Othello’s Fall from Grace and Redemption at the End of the Play Essay
Shakespeare’s tragic heroes are often represented as noble characters who suffer disaster and who are not to blame because of their naivety. At the same time, the brilliance of the tragedy is confined to the flaws of the characters which prevents them from making the right decision. Othello is also in front of the choice whether to trust his wife or listen to his ill-famed tempter. Othello, therefore, is a tragic hero who confronts the strong force of his jealousy and excess trustfulness.
The rapid development of the actions in Shakespeare’s play reveals Othello’s gradual fall from grace as a result of his growing jealousy. At the end of the play, Othello’s realizes that his naivety and lack of confidences in his wife’ innocence and fidelity. The hero attempts to receive one more change to redeem and suffers because of the inevitability of the outcomes of his personal weaknesses.
Othello is a tragic hero whose nobleness and naivety prevents him from making the right decisions. The protagonist, therefore, is a soldierly character who belongs to a primitive race and is guided by emotions rather than by his mind. Although his has a jealous and passionate nature, Othello rejects his impulsivity: “… Keep up your bright swords, for the dew will rust them. – Good signior, you shall more command with years than with your weapons” (Shakespeare 20).
By pronouncing these phrases, one can call Othello as a wise personality whose nobleness and grace makes him reasonable and impassionate. At a glance, Othello meet al the requirements of a noble figure. He takes the noble position of the General of the Republic of Venice and he is always aware of the responsibilities he takes.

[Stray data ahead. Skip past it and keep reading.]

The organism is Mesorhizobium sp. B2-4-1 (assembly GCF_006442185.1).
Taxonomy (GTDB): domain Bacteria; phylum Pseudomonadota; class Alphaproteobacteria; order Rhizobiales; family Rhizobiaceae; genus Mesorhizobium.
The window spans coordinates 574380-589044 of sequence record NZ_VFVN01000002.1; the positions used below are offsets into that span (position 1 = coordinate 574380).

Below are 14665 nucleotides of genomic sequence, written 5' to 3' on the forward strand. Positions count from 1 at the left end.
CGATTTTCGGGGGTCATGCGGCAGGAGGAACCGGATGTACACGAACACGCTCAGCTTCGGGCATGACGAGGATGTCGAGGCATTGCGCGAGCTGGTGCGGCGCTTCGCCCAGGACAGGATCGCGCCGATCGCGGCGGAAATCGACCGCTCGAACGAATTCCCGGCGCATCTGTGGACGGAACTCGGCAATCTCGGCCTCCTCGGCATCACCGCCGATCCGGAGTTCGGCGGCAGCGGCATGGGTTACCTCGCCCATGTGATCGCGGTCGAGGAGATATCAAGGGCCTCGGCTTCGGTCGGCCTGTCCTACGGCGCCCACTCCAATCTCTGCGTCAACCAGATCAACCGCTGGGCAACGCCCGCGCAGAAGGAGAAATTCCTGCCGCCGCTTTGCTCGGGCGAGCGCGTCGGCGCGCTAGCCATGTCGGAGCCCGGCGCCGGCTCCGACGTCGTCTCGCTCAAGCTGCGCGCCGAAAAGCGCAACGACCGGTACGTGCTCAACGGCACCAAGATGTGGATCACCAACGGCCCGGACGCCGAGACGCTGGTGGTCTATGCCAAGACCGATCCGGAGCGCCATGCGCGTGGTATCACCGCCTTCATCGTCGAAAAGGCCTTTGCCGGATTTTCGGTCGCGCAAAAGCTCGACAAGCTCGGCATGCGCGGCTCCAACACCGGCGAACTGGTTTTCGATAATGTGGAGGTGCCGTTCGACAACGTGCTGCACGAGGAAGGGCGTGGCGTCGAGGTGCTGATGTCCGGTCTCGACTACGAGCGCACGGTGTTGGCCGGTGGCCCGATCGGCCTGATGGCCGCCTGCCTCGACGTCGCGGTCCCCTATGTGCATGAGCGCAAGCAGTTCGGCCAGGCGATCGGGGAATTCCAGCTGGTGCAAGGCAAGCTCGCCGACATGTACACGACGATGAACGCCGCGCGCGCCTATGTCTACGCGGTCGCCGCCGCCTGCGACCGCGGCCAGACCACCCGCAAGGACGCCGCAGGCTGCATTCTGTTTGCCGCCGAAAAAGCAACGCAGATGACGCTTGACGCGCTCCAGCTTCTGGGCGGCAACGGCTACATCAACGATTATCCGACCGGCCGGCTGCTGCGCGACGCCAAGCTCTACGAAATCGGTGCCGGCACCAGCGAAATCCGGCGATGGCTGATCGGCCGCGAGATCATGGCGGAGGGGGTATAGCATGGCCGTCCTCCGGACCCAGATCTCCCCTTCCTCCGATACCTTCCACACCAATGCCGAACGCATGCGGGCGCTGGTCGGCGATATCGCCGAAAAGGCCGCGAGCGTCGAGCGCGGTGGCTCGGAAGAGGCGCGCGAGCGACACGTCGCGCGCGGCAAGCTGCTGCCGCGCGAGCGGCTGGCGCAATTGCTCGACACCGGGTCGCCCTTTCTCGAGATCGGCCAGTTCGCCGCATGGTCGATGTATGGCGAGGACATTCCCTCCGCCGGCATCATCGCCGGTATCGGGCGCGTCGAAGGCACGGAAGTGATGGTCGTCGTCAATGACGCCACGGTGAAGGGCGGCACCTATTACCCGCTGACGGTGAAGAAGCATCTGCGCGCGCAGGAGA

Despite these words, the hero is soon eager to take revenge on his wife for reasons that would have never been counted as a proof by a reasonable and sensible mind. Placing faith in Iago, whom he considers to be committed to the highest moral values, Othello makes an error brining him to fall.
The wrong decisions made of Othello are due to the flaws in his character. The hero suffers tremendously because of his ill-famed nature and impossibility to resist his primitive impulses. The downfall of Othello lies in his extreme disposition to jealousy and excess confidence in Iago’s honesty. He overtly accepts Iago’s false statements as the truth leading to disaster of the self. Being extremely disposed to deception, he is furious about the facts he learn from Iago and acts immediately, with no delay and little reflection.
Othelo’s simple way of thinking, as well as his extreme hatred to wife differs completely from the noble and wise statements at the end of the play: “She’s gone; I am abus’d, and my relief must be to loathe her. O curse of marriage, that we can call these delicate creatures ours and not their appetites.” (Shakespeare 112). Being under the influence of the Ancient, the protagonist fails to believe in his wife’s words and, because of the wrong choice, he commits the inevitable.
Regarding Othello’s actions described in the play, the hero’s mind, as represented by the poet, is very primitive and simple. He rarely delves into deep reflections concerning his deeds and actions. Therefore, when emotions ignite his imagination, it confuses his intellect. Despite his dignity and faith in honesty and honor, he has absolute trust where there is no place for hesitation. Similarly, other feelings he experiences are also absolute.